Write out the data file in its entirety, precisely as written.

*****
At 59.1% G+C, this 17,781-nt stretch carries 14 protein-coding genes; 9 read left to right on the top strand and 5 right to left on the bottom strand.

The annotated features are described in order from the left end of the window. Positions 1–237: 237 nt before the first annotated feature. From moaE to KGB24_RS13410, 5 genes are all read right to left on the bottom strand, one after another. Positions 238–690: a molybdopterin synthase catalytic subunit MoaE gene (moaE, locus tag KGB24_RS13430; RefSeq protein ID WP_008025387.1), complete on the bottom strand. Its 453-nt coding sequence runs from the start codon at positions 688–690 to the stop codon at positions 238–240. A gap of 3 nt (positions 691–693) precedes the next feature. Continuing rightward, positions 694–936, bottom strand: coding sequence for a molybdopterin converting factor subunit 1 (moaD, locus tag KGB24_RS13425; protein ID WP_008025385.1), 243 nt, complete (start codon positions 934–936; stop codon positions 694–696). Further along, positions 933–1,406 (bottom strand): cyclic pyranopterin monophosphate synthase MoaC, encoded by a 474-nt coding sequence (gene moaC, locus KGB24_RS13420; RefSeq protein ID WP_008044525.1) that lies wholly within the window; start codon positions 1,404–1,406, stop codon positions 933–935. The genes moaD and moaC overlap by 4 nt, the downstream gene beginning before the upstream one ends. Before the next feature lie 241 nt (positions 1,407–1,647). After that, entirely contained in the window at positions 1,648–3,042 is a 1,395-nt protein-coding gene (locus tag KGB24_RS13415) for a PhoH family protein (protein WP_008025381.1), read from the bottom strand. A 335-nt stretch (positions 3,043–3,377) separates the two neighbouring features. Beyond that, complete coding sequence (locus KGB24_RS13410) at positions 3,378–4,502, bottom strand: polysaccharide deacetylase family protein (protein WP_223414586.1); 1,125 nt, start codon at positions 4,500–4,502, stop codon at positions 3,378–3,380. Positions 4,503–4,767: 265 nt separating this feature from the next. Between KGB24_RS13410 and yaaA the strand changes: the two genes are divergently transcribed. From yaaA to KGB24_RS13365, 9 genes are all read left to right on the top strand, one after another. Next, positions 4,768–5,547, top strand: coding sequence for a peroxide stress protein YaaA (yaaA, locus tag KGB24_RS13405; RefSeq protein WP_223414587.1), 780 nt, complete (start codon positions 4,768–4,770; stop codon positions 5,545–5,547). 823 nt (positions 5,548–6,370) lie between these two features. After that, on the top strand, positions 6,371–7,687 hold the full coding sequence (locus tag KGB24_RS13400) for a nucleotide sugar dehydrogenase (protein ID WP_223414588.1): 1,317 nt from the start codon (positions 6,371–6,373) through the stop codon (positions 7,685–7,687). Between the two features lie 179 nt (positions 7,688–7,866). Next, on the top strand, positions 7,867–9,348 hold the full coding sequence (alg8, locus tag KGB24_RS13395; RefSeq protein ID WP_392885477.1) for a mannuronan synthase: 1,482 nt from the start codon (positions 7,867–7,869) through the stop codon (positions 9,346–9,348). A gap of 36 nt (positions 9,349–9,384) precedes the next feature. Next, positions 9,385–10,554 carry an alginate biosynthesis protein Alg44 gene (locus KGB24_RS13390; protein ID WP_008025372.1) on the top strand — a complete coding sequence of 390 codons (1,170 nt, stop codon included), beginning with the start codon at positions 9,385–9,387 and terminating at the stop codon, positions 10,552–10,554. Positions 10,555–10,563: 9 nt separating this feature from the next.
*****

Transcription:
At 59.1% G+C, this 17,781-nt stretch carries 14 protein-coding genes; 9 read left to right on the top strand and 5 right to left on the bottom strand.

The annotated features are described in order from the left end of the window. Positions 1–237: 237 nt before the first annotated feature. From moaE to KGB24_RS13410, 5 genes are all read right to left on the bottom strand, one after another. Positions 238–690: a molybdopterin synthase catalytic subunit MoaE gene (moaE, locus tag KGB24_RS13430; RefSeq protein ID WP_008025387.1), complete on the bottom strand. Its 453-nt coding sequence runs from the start codon at positions 688–690 to the stop codon at positions 238–240. A gap of 3 nt (positions 691–693) precedes the next feature. Continuing rightward, positions 694–936, bottom strand: coding sequence for a molybdopterin converting factor subunit 1 (moaD, locus tag KGB24_RS13425; protein ID WP_008025385.1), 243 nt, complete (start codon positions 934–936; stop codon positions 694–696). Further along, positions 933–1,406 (bottom strand): cyclic pyranopterin monophosphate synthase MoaC, encoded by a 474-nt coding sequence (gene moaC, locus KGB24_RS13420; RefSeq protein ID WP_008044525.1) that lies wholly within the window; start codon positions 1,404–1,406, stop codon positions 933–935. The genes moaD and moaC overlap by 4 nt, the downstream gene beginning before the upstream one ends. Before the next feature lie 241 nt (positions 1,407–1,647). After that, entirely contained in the window at positions 1,648–3,042 is a 1,395-nt protein-coding gene (locus tag KGB24_RS13415) for a PhoH family protein (protein WP_008025381.1), read from the bottom strand. A 335-nt stretch (positions 3,043–3,377) separates the two neighbouring features. Beyond that, complete coding sequence (locus KGB24_RS13410) at positions 3,378–4,502, bottom strand: polysaccharide deacetylase family protein (protein WP_223414586.1); 1,125 nt, start codon at positions 4,500–4,502, stop codon at positions 3,378–3,380. Positions 4,503–4,767: 265 nt separating this feature from the next. Between KGB24_RS13410 and yaaA the strand changes: the two genes are divergently transcribed. From yaaA to KGB24_RS13365, 9 genes are all read left to right on the top strand, one after another. Next, positions 4,768–5,547, top strand: coding sequence for a peroxide stress protein YaaA (yaaA, locus tag KGB24_RS13405; RefSeq protein WP_223414587.1), 780 nt, complete (start codon positions 4,768–4,770; stop codon positions 5,545–5,547). 823 nt (positions 5,548–6,370) lie between these two features. After that, on the top strand, positions 6,371–7,687 hold the full coding sequence (locus tag KGB24_RS13400) for a nucleotide sugar dehydrogenase (protein ID WP_223414588.1): 1,317 nt from the start codon (positions 6,371–6,373) through the stop codon (positions 7,685–7,687). Between the two features lie 179 nt (positions 7,688–7,866). Next, on the top strand, positions 7,867–9,348 hold the full coding sequence (alg8, locus tag KGB24_RS13395; RefSeq protein ID WP_392885477.1) for a mannuronan synthase: 1,482 nt from the start codon (positions 7,867–7,869) through the stop codon (positions 9,346–9,348). A gap of 36 nt (positions 9,349–9,384) precedes the next feature. Next, positions 9,385–10,554 carry an alginate biosynthesis protein Alg44 gene (locus KGB24_RS13390; protein ID WP_008025372.1) on the top strand — a complete coding sequence of 390 codons (1,170 nt, stop codon included), beginning with the start codon at positions 9,385–9,387 and terminating at the stop codon, positions 10,552–10,554. Positions 10,555–10,563: 9 nt separating this feature from the next.